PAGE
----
By Michael Ezra. “Muhammad Ali is a terrific book. Disciplined, convincing, equipped to deliver on his bold and original thesis, Michael Ezra makes fresh sense not only of Ali as cultural icon and historical figure but of the vast Ali literature and mythos that surrounds him.” —Carlo Rotella, Boston College, author of Cut Time: An Education at the Fights
Muhammad Ali (born Cassius Clay) has always engendered an emotional reaction from the public. From his appearance as an Olympic champion to his iconic status as a national hero, his carefully constructed image and controversial persona has always been intensely scrutinized. In Muhammad Ali, Michael Ezra considers the boxer who calls himself “The Greatest” from a new perspective. He writes about Ali’s pre-championship bouts, the management of his career and his current legacy, exploring the promotional aspects of Ali and how they were wrapped up in political, economic, and cultural “ownership.”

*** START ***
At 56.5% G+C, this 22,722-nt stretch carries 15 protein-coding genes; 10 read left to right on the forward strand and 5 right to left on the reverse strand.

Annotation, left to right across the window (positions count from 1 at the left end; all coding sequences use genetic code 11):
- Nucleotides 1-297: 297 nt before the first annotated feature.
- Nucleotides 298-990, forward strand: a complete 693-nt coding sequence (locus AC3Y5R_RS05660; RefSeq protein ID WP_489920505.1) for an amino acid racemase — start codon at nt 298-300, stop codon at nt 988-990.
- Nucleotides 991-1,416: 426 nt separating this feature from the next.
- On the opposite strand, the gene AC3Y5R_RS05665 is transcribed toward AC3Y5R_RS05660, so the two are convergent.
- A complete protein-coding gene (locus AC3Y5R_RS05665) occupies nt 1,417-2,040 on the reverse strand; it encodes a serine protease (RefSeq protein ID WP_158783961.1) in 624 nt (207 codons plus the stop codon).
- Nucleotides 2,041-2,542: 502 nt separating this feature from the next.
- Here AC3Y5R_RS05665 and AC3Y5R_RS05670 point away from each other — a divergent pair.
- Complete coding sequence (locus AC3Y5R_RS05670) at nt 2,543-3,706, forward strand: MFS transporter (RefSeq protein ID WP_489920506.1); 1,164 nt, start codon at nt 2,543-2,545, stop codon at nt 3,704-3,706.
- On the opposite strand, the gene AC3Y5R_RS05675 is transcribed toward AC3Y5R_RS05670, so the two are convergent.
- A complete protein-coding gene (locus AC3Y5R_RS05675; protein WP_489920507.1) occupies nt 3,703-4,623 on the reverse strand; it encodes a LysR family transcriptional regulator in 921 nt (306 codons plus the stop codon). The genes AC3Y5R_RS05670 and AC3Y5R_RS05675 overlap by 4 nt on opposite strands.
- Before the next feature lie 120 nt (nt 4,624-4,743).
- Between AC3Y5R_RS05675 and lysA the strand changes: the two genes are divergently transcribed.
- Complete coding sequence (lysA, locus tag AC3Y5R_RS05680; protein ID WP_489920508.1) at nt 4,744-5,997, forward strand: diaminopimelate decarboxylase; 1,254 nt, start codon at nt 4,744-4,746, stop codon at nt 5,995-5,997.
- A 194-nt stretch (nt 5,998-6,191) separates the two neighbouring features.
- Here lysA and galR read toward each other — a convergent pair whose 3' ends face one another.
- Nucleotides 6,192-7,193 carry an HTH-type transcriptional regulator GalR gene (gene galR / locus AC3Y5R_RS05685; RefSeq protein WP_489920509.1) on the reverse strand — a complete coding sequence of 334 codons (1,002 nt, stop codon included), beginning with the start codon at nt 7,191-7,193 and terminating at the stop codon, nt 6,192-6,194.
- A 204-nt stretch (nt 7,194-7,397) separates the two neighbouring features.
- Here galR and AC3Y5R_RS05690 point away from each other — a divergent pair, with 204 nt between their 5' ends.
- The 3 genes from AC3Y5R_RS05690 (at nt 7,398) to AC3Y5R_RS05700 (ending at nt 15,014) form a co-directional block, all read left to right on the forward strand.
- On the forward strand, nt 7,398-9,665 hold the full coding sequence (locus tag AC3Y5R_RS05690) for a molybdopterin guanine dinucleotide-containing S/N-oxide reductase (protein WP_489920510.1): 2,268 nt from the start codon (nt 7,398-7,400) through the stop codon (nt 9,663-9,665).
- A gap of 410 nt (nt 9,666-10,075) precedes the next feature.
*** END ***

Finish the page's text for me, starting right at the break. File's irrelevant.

Ezra’s incisive study examines the relationships between Ali’s cultural appeal and its commercial manifestations. Citing examples of the boxer’s relationship to the Vietnam War and the Nation of Islam—which serve as barometers of his “public moral authority”—Muhammad Ali analyzes the difficulties of creating and maintaining these cultural images, as well as the impact these themes have on Ali’s meaning to the public. Temple University Press (2009), English, 248 pages.